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‘This Is Working’: Portugal, 12 Years after Decriminalizing Drugs

Friday, April 12th, 2013

Twelve years ago, Portugal eliminated criminal penalties for drug users. Since then, those caught with small amounts of marijuana, cocaine or heroin go unindicted and possession is a misdemeanor on par with illegal parking. Experts are pleased with the results.

Before he got involved in the global war on drugs, João Goulão was a family physician with his own practice in Faro, on Portugal’s Algarve coast. Arriving in his small office in Lisbon, the 58-year-old tosses his jacket aside, leaving his shirt collar crooked. He looks a little tired from the many trips he’s taken lately — the world wants to know exactly how the experiment in Portugal is going. Goulão is no longer able to accept all the invitations he receives. He adds his latest piece of mail to the mountain of papers on his desk.

From this office, where the air conditioning stopped working this morning, Goulão keeps watch over one of the world’s largest experiments in drug policy.

One gram of heroin, two grams of cocaine, 25 grams of marijuana leaves or five grams of hashish: These are the drug quantities one can legally purchase and possess in Portugal, carrying them through the streets of Lisbon in a pants pocket, say, without fear of repercussion. MDMA — the active ingredient in ecstasy — and amphetamines — including speed and meth — can also be possessed in amounts up to one gram. That’s roughly enough of each of these drugs to last 10 days.

These are the amounts listed in a table appended to Portugal’s Law 30/2000. Goulão participated in creating this law, which has put his country at the forefront of experimental approaches to drug control. Portugal paved a new path when it decided to decriminalize drugs of all kinds.

“We figured perhaps this way we would be better able get things under control,” Goulão explains. “Criminalization certainly wasn’t working all that well.”

Much the Same as a Parking Violation

As part of its war on drugs, Portugal has stopped prosecuting users. The substances listed in the Law 30/2000 table are still illegal in Portugal — “Otherwise we would have gotten into trouble with the UN,” Goulão explains — but using these drugs is nothing more than a misdemeanor, much the same as a parking violation.

Why set the limits on these drugs at 10 days’ worth of use, though?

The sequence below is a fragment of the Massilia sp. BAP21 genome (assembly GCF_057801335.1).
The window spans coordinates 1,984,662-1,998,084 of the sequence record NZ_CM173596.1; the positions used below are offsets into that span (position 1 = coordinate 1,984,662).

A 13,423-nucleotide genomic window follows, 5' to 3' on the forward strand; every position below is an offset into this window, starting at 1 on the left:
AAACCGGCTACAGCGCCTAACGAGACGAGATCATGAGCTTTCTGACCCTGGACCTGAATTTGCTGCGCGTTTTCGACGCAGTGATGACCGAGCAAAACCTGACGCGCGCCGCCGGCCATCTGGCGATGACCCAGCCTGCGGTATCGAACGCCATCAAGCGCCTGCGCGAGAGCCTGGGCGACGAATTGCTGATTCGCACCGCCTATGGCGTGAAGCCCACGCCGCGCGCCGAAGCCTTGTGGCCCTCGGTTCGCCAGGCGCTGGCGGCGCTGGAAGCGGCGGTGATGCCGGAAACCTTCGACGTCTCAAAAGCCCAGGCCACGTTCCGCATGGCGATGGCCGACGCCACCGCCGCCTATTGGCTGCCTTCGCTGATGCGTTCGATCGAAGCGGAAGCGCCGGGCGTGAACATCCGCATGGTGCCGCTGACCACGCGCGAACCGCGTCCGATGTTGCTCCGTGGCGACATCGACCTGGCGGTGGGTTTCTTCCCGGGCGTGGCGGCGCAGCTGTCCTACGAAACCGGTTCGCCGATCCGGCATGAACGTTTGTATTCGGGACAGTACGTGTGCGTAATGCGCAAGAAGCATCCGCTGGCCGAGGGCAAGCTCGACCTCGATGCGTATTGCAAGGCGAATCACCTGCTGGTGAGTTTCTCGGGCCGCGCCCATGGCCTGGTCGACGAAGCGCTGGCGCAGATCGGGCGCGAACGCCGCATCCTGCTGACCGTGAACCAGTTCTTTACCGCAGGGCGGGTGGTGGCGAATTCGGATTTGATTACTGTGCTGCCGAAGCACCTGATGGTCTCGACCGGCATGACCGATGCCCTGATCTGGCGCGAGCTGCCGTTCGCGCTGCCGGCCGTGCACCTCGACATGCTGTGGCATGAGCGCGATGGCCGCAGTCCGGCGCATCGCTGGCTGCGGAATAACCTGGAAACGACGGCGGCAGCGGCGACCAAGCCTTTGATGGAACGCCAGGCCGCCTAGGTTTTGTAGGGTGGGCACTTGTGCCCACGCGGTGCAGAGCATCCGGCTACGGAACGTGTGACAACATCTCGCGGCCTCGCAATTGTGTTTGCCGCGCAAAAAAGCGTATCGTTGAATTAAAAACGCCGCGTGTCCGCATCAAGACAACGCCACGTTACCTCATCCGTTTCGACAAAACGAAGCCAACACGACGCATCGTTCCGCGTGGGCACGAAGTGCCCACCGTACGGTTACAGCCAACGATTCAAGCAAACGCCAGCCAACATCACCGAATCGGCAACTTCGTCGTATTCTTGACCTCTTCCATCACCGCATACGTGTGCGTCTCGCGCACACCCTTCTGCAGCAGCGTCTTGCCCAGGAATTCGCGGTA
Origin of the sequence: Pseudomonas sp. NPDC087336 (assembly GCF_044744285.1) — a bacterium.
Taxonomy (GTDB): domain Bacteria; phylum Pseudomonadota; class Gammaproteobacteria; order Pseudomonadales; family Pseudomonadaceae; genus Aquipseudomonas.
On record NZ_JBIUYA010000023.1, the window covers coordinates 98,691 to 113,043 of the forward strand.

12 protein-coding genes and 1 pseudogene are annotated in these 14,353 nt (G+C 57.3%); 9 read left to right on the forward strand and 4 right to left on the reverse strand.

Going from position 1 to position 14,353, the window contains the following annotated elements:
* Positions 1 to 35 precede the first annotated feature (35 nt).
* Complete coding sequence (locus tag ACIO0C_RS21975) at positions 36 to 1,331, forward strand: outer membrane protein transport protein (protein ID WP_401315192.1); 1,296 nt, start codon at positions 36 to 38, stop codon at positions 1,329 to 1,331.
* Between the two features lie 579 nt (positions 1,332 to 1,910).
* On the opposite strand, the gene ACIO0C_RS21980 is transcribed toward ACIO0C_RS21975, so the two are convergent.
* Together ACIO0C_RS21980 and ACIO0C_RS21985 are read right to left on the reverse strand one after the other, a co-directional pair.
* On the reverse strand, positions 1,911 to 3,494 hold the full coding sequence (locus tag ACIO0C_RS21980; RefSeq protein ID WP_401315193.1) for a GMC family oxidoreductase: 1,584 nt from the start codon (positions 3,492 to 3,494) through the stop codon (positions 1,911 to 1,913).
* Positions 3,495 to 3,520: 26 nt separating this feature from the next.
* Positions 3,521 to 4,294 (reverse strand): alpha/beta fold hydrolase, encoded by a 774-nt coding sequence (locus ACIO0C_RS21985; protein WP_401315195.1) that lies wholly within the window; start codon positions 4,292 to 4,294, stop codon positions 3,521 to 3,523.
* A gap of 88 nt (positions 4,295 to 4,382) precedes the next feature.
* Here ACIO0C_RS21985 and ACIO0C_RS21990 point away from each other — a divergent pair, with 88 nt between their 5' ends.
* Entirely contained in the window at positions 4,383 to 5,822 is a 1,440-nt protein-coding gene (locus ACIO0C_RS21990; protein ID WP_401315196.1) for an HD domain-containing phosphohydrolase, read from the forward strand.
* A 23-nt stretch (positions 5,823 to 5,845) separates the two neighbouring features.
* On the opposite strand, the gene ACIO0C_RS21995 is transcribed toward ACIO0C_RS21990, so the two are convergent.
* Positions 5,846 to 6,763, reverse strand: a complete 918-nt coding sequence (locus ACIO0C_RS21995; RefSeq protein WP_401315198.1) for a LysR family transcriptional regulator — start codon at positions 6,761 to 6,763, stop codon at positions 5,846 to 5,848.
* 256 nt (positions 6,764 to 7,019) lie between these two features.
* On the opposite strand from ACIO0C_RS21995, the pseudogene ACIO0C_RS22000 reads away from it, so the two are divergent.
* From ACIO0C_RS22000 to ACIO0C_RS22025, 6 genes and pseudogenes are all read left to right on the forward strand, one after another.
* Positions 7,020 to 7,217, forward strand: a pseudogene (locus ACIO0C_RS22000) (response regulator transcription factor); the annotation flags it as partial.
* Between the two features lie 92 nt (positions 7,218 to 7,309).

“Well, it’s a limit, which by its nature is arbitrary,” Goulão says. Now the head of Portugal’s national anti-drug program and an important figure in Portuguese health policy, he still talks like an easygoing family doctor. Arrayed on Goulão’s windowsill are photographs, including one of him with Richard Branson, the British billionaire and hot air balloon operator. Another shows Goulão with the king of Spain. Both these men have received personal briefings on Portugal’s new drug program from Goulão.

“At the point when we designed the law, we had hardly any data to draw on,” Goulão relates. “We weren’t the least bit certain this would work.”

The question at stake: How can a government keep its citizens from taking dangerous drugs? One way is to crack down on those who provide the drugs — the cartels, the middle men and the street dealers. Another approach is to focus on the customers — arresting them, trying them and imprisoning them. Legal prosecution — as both a control mechanism and a deterrent — is the chosen approach for most governments.

Giving Up on the Idea of a Drug-Free World

“It’s important that we prevent people from buying drugs, and taking drugs, using every method at our disposal,” says Manuel Pinto Coelho, 64, the last great opponent of Goulão’s experiment. Pinto Coelho wants his country to return to normalcy, in the form of the tough war on drugsthat much of the rest of the world conducts.

Pinto Coelho is a doctor too. He has run rehab centers and written books about addiction. Now he’s at odds with former colleagues and with “the system,” as he says.

His greatest concern is that his country has given up on the idea of a drug-free world. How, Pinto Coelho asks, is it possible to keep young people away from drugs, when everyone knows exactly how many pills can legally be carried around? He still believes deterrents are the best form of prevention and that cold turkey withdrawal is the best treatment method. He is also fighting the extensive methadone program Portugal began as part of its drug policy reform, which now provides tens of thousands of heroin addicts with this substitute drug.

These days, Pinto Coelho earns his living running diet clinics, but he spends his evenings writing letters and drafting presentations on his country’s “absurd drug experiment.” He travels to symposiums to warn the rest of the world of its dangers. At home in Portugal, his critical perspective has made him an outsider, but he says he’s been well received abroad. As if offering proof, he shows a fact sheet issued by the United States Office of National Drug Control Policy, a brief and skeptically worded report on the Portuguese experiment.